When I left the reserve I had to say good bye to Sabine since she returned to Germany while I was in the US. But she has decided to come back to Panama in August and stay until at least December which is very exciting!
I had a great visit home and packed quite a lot into the three weeks. The morning after I arrived, Forrest and I left for a week-long road trip to Virginia Beach (he had a job interview), Louisville, KY (my friend from study abroad got married), Cincinnati, OH (where Forrest grew up), and Garrison NY to spend a night with my grandparents.
From there we went to Nantucket for a couple days and to Haverhill to visit high school friends. Fourth of July we stayed in Falmouth and enjoyed the Woods Hole parade and Falmouth fireworks.
Now I'm back in Panama for a much shorter time than I originally thought. I'm going to Kent, Connecticut for 10 days in August to chaperone a girl from my village in Panama to visit a boarding school. Marvelwood school brings students every January to the CREA reserve and provides scholarships to 3 girls in my village to continue with middle school. We're planning a trip to Falmouth for a night so she can see our house and meet my family. Then I'll be back in Panama until November.
So I'll be up in the reserve starting Monday for 3 weeks or so and will have more news when I come back to the city.
15 May 2009
In the last couple weeks they finished construction on the first health post for the community (I got to paint the lettering!) so there is lots of excitement in the village.
Everyone is now awaiting for it's inauguration so there's an excuse for a party. We actually did go to a party in the village up river recently. It was a day of rodeo followed by a night of dancing to 'tipico' music (the music of Panama's countryside). The three of us stuck out like crazy in the see of beautifully bronzed Panamanians and were probably asked to dance by every guy in the village. It was quite the experience and walking home through the mountains in the dark at 1 am for one and a half hours sure left us exhausted when we got home.
One of the volunteers, Roslyn, actually left last week after finishing her planned 4 months so it's just been Sabine and I up at the reserve along with Jose Luis who works on the farm, Joel who does everything and lives across the river and Iglesias, the field manager, who comes up weekly from the city. It's been a really fun environment and we've been spending a lot of evenings with Joel's family across the river chatting and watching Columbian dramas. They have a generator and tons of pirated DVDs. Not only do we get to watch TV but they also always send us home with buckets of fruit from their farm.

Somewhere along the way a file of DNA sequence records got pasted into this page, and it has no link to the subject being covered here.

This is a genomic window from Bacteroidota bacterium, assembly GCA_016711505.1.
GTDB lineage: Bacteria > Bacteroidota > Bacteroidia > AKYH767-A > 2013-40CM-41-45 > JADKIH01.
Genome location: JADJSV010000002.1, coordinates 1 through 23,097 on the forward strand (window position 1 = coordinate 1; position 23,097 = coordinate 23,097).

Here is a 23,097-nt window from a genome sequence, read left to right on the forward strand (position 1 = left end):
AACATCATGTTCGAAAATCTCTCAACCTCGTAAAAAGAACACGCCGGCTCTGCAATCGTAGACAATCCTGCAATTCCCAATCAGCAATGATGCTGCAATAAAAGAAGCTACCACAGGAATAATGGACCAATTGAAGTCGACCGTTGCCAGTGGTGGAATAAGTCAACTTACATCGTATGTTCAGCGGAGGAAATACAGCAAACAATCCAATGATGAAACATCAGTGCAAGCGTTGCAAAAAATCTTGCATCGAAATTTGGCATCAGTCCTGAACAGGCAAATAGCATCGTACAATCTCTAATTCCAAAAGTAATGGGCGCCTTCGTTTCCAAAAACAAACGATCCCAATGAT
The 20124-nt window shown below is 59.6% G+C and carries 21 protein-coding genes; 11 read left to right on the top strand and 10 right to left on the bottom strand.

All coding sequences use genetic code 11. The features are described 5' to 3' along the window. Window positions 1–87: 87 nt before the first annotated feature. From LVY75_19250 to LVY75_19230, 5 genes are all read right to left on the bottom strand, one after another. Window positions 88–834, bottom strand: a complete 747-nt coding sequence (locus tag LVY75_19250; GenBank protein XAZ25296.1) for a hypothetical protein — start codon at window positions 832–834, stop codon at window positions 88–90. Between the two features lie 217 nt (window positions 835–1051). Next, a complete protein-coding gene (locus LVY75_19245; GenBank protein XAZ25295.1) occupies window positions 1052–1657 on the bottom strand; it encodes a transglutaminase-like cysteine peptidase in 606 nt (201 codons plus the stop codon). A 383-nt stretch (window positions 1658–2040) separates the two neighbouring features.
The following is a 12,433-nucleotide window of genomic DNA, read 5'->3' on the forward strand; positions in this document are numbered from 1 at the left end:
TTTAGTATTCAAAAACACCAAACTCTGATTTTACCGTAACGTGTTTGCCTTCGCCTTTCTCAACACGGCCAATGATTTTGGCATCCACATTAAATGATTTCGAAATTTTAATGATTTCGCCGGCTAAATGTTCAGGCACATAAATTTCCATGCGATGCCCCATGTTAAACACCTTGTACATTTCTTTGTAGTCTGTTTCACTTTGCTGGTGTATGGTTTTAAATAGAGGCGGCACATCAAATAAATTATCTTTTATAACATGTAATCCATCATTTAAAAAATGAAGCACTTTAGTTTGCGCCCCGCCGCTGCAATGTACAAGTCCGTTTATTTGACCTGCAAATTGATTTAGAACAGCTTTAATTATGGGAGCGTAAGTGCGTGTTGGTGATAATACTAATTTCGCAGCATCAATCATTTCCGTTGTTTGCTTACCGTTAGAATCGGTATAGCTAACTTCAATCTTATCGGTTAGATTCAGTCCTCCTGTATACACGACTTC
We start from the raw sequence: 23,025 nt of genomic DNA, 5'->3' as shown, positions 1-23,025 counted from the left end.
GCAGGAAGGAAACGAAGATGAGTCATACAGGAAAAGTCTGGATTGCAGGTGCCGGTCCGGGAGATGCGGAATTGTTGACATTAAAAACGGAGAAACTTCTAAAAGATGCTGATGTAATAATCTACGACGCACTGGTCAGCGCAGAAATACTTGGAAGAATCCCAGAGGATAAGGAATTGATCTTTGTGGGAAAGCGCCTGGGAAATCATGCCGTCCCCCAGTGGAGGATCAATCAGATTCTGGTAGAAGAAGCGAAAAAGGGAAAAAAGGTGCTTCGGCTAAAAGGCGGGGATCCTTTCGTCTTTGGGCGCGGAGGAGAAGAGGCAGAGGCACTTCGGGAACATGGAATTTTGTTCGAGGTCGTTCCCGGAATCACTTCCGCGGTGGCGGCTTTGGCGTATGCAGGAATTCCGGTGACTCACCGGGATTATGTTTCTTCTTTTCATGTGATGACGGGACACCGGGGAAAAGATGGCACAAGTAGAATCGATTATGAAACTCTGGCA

Looks like I'll be in the city now for a week and then back up to Cocobolo for 3 weeks or so. I'm flying back to the US for 3 weeks on June 16th so I'm getting really excited for that. We just met CREA's new projects manager, she came up this week to the reserve, and also just found out that we'll have two new volunteers starting NEXT week. One guy's coming from Canada to stay up on the reserve with us and the other guy is French and is going to work primarily in the office but also come up to Cocobolo part of the time. Should be interesting in the next few weeks with all these changes.
From there I hopped a bus 2 hours up the Caribbean coast to the Rasta beach side town of Puerto Viejo. I met two girls (French and Italian) who were headed the same direction and we ended up finding a hostel together and hanging out for the next couple of days. They are both working in really rural indigenous communities in Costa Rica and were trying to make the most of their vacation from work. The hostel was huge and located right on the beach, so I didn't leave much except for trips to the internet café in town and to buy the paper in the morning. Two guys (British and Australian) who my new friends had met in Bocas del Toro in Panama the days before, ended up joining us and we spent one night cook up a really impressive barbecue. They left the next day for San Jose, Costa Rica and I spent one more night before leaving early the next morning to cross the border again. Back on the Panama side I found a ride to the water taxi port for the islands and thought I was golden. Of course little did we know that the retirees would be protesting on the bridge that leads to the water taxi and would have it blocked off for 5 hours. I ended up hanging out with our driver and a German guy while we were waiting for the bridge to open and had all sorts of hilarious conversations. When I finally made it to Isla Colon I was exhausted but so excited because I was staying with my host family from study abroad when I studied mangroves. I was welcomed into their home like I had never left and spent 3 packed days visiting people and enjoying the beach and biking around the island. I stopped by the Smithsonian research station where I did my mangrove study and went out on the water with my project adviser as their boat hand as he and another scientist I know did some diving for lobster larvae. It was a really great visit, too short, but I got to spend some good bonding time with my host family there and hope I get to go back and visit them soon. As a treat, I capped of my vacation week by flying back to Panama City..one hour on a plane definitely beats 12 hours on a bus.